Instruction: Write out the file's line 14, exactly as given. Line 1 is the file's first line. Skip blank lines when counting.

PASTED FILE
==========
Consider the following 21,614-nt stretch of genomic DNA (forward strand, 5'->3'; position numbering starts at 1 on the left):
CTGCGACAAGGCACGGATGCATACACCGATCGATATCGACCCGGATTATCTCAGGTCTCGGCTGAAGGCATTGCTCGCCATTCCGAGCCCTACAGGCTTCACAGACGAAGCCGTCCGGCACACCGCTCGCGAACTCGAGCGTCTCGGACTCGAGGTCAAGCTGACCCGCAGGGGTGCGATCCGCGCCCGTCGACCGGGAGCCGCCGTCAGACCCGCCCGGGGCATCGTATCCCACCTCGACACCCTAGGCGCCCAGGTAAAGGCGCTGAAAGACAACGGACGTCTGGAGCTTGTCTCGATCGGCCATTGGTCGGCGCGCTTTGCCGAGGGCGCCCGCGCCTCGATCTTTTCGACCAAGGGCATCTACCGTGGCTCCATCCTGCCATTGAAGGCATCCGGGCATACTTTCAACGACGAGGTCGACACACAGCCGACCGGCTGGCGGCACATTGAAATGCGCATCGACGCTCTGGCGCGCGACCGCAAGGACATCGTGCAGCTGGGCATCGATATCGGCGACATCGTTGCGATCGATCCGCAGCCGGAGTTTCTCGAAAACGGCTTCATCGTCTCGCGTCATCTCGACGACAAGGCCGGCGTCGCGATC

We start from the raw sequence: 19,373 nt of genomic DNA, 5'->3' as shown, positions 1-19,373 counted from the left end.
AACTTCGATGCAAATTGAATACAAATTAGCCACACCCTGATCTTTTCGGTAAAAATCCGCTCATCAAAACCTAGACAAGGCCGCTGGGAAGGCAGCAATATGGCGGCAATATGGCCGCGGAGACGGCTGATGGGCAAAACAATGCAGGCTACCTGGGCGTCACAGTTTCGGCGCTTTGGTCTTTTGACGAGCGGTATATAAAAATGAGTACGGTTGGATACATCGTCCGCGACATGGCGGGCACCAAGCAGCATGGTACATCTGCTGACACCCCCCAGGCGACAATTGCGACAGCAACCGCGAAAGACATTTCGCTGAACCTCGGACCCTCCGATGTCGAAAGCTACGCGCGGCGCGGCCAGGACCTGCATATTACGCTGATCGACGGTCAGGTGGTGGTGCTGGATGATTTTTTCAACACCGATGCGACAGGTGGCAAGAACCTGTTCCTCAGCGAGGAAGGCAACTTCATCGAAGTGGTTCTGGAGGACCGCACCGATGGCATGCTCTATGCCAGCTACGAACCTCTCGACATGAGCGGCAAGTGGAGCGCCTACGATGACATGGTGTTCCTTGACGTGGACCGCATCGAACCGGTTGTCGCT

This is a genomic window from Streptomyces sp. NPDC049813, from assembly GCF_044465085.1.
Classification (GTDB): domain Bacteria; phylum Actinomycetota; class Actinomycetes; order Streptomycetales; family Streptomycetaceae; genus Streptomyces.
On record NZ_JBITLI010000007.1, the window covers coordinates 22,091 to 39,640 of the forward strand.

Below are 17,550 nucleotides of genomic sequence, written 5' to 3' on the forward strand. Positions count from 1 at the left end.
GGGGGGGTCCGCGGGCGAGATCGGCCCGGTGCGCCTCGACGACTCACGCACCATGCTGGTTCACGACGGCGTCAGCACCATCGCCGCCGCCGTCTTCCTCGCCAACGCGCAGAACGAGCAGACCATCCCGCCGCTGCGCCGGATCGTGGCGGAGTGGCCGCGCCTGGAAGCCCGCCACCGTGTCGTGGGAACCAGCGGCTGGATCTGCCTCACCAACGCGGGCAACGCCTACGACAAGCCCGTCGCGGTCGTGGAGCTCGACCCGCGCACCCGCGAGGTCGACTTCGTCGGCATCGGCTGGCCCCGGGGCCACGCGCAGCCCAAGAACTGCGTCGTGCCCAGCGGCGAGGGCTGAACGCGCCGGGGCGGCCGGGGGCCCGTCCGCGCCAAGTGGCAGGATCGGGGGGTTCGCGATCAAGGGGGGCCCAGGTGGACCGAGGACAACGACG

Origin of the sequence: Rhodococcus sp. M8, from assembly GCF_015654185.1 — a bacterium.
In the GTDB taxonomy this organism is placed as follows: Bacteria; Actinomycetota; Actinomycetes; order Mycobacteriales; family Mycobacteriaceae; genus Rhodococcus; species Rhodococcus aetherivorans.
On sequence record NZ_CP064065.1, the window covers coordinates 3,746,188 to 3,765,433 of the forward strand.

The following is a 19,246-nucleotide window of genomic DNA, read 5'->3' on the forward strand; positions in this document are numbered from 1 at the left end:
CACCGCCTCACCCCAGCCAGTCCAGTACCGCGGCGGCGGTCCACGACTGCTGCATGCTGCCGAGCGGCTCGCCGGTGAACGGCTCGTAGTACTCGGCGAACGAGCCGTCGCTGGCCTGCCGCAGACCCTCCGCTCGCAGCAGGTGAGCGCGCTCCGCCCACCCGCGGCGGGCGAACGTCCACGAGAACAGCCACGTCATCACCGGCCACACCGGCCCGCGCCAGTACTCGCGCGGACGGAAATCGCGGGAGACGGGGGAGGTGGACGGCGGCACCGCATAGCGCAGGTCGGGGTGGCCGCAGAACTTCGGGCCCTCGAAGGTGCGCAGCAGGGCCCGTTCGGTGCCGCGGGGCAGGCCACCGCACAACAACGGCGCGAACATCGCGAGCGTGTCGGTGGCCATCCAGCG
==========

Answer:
CACCGCCTCACCCCAGCCAGTCCAGTACCGCGGCGGCGGTCCACGACTGCTGCATGCTGCCGAGCGGCTCGCCGGTGAACGGCTCGTAGTACTCGGCGAACGAGCCGTCGCTGGCCTGCCGCAGACCCTCCGCTCGCAGCAGGTGAGCGCGCTCCGCCCACCCGCGGCGGGCGAACGTCCACGAGAACAGCCACGTCATCACCGGCCACACCGGCCCGCGCCAGTACTCGCGCGGACGGAAATCGCGGGAGACGGGGGAGGTGGACGGCGGCACCGCATAGCGCAGGTCGGGGTGGCCGCAGAACTTCGGGCCCTCGAAGGTGCGCAGCAGGGCCCGTTCGGTGCCGCGGGGCAGGCCACCGCACAACAACGGCGCGAACATCGCGAGCGTGTCGGTGGCCATCCAGCG